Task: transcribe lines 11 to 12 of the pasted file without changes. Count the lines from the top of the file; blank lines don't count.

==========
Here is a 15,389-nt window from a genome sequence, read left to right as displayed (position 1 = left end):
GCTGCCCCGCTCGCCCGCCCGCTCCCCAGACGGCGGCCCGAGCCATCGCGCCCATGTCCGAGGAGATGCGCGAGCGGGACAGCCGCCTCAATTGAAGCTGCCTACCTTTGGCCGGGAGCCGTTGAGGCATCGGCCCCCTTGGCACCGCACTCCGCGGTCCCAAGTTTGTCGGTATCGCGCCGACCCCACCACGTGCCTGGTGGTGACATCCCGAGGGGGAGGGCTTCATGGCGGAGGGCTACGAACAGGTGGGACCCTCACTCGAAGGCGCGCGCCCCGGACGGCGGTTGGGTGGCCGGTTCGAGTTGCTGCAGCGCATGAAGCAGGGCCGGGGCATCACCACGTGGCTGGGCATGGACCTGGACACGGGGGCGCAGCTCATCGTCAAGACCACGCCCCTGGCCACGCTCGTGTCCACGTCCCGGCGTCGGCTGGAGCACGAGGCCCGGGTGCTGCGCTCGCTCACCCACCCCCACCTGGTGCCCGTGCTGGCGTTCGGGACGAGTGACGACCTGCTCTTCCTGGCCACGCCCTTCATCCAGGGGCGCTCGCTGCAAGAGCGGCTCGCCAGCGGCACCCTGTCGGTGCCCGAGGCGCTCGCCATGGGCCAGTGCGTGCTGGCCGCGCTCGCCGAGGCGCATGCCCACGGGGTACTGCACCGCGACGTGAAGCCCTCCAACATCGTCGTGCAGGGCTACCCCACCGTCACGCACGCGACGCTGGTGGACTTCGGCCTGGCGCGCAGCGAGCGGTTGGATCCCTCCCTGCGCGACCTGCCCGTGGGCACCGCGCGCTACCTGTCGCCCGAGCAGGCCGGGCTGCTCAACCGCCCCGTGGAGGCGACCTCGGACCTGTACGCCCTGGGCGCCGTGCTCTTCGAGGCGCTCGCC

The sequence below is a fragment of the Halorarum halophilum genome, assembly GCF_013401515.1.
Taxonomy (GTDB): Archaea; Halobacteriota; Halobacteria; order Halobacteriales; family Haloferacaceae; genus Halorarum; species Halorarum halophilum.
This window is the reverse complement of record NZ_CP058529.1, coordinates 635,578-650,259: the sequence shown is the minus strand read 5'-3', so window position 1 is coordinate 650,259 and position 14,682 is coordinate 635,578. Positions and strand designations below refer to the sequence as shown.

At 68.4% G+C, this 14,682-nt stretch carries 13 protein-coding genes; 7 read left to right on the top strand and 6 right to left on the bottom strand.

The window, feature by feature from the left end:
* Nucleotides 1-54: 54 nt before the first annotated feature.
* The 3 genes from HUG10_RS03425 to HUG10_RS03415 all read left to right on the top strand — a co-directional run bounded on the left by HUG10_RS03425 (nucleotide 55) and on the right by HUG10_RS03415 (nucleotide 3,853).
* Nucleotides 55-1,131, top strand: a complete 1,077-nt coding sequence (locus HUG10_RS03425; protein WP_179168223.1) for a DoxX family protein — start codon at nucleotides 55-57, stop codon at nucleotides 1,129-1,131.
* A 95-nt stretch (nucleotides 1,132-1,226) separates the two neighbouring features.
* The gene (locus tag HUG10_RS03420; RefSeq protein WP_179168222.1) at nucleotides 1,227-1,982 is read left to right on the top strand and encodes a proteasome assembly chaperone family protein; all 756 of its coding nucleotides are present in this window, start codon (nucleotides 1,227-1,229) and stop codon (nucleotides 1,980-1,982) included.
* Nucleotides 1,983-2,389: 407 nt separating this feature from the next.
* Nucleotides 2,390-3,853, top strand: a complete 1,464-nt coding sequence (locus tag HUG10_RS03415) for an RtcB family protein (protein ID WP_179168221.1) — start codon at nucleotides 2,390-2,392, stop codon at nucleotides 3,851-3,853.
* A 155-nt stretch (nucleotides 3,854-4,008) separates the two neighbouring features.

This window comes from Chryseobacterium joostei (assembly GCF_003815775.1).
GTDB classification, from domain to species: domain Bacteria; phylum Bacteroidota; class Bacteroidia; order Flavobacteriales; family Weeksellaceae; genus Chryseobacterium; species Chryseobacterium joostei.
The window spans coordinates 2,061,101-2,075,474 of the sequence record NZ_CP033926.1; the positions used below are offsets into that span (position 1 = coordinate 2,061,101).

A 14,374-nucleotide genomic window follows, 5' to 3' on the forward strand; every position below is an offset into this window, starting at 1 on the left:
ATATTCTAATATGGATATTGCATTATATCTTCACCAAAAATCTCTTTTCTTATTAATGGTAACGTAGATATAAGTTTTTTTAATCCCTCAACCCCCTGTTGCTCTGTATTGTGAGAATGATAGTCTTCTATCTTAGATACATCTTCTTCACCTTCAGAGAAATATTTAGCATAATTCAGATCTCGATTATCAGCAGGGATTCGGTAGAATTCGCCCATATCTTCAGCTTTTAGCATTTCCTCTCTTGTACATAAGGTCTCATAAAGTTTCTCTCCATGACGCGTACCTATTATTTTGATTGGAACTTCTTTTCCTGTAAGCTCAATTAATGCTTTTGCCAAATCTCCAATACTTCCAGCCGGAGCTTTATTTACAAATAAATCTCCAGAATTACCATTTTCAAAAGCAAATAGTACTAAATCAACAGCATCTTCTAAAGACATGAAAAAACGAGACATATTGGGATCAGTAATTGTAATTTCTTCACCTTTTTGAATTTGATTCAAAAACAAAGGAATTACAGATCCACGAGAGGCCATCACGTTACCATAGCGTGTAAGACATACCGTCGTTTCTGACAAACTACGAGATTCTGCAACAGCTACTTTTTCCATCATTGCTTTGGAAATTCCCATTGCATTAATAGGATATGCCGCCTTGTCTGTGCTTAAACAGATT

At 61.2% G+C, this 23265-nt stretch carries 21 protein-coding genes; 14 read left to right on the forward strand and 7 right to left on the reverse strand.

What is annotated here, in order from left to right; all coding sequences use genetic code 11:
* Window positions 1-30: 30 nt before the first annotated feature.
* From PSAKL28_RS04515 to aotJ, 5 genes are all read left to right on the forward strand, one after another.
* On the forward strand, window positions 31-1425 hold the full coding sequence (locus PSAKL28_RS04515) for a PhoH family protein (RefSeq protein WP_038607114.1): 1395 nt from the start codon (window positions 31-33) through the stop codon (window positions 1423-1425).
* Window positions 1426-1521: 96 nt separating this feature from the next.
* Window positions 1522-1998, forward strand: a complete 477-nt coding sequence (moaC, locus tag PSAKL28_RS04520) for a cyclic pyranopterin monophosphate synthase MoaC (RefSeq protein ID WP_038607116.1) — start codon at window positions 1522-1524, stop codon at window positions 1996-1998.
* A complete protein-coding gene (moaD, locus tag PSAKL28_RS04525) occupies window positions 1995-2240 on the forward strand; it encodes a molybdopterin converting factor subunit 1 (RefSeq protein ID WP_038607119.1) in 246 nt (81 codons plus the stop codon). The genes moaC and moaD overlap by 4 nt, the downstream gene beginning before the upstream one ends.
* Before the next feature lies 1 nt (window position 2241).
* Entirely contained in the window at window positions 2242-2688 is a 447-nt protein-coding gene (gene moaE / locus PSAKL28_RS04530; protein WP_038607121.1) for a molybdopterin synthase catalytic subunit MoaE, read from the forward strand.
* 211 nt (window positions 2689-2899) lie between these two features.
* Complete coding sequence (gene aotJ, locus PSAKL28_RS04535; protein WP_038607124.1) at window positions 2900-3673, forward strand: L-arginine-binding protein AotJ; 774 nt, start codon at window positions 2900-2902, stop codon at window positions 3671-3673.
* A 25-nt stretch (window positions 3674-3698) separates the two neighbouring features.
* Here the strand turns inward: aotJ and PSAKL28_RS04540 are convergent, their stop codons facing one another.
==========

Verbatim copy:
* A 95-nt stretch (nucleotides 1,132-1,226) separates the two neighbouring features.
* The gene (locus tag HUG10_RS03420; RefSeq protein WP_179168222.1) at nucleotides 1,227-1,982 is read left to right on the top strand and encodes a proteasome assembly chaperone family protein; all 756 of its coding nucleotides are present in this window, start codon (nucleotides 1,227-1,229) and stop codon (nucleotides 1,980-1,982) included.